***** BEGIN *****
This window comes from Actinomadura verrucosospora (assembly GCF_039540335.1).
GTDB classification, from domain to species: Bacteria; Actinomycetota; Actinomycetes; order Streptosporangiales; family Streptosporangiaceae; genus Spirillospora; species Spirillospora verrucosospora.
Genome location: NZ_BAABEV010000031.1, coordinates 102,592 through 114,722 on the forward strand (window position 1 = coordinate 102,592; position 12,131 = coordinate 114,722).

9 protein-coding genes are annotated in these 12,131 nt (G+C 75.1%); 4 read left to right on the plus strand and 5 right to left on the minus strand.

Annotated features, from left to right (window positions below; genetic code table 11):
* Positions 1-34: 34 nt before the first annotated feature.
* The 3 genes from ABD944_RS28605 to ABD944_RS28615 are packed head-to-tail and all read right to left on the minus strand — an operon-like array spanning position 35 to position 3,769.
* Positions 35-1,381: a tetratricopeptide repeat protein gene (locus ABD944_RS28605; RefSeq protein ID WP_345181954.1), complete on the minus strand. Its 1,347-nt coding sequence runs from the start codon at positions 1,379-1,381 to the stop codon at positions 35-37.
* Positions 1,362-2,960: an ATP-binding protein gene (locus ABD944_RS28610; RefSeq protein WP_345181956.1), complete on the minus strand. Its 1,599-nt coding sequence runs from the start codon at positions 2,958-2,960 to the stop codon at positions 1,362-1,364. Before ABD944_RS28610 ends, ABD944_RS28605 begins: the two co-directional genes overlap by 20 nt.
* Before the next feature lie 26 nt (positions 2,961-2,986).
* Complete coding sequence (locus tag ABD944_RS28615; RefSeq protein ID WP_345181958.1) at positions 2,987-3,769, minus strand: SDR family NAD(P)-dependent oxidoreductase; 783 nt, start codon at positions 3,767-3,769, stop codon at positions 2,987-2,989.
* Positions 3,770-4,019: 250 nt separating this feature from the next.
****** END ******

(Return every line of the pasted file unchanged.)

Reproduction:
This window comes from Actinomadura verrucosospora (assembly GCF_039540335.1).
GTDB classification, from domain to species: Bacteria; Actinomycetota; Actinomycetes; order Streptosporangiales; family Streptosporangiaceae; genus Spirillospora; species Spirillospora verrucosospora.
Genome location: NZ_BAABEV010000031.1, coordinates 102,592 through 114,722 on the forward strand (window position 1 = coordinate 102,592; position 12,131 = coordinate 114,722).

9 protein-coding genes are annotated in these 12,131 nt (G+C 75.1%); 4 read left to right on the plus strand and 5 right to left on the minus strand.

Annotated features, from left to right (window positions below; genetic code table 11):
* Positions 1-34: 34 nt before the first annotated feature.
* The 3 genes from ABD944_RS28605 to ABD944_RS28615 are packed head-to-tail and all read right to left on the minus strand — an operon-like array spanning position 35 to position 3,769.
* Positions 35-1,381: a tetratricopeptide repeat protein gene (locus ABD944_RS28605; RefSeq protein ID WP_345181954.1), complete on the minus strand. Its 1,347-nt coding sequence runs from the start codon at positions 1,379-1,381 to the stop codon at positions 35-37.
* Positions 1,362-2,960: an ATP-binding protein gene (locus ABD944_RS28610; RefSeq protein WP_345181956.1), complete on the minus strand. Its 1,599-nt coding sequence runs from the start codon at positions 2,958-2,960 to the stop codon at positions 1,362-1,364. Before ABD944_RS28610 ends, ABD944_RS28605 begins: the two co-directional genes overlap by 20 nt.
* Before the next feature lie 26 nt (positions 2,961-2,986).
* Complete coding sequence (locus tag ABD944_RS28615; RefSeq protein ID WP_345181958.1) at positions 2,987-3,769, minus strand: SDR family NAD(P)-dependent oxidoreductase; 783 nt, start codon at positions 3,767-3,769, stop codon at positions 2,987-2,989.
* Positions 3,770-4,019: 250 nt separating this feature from the next.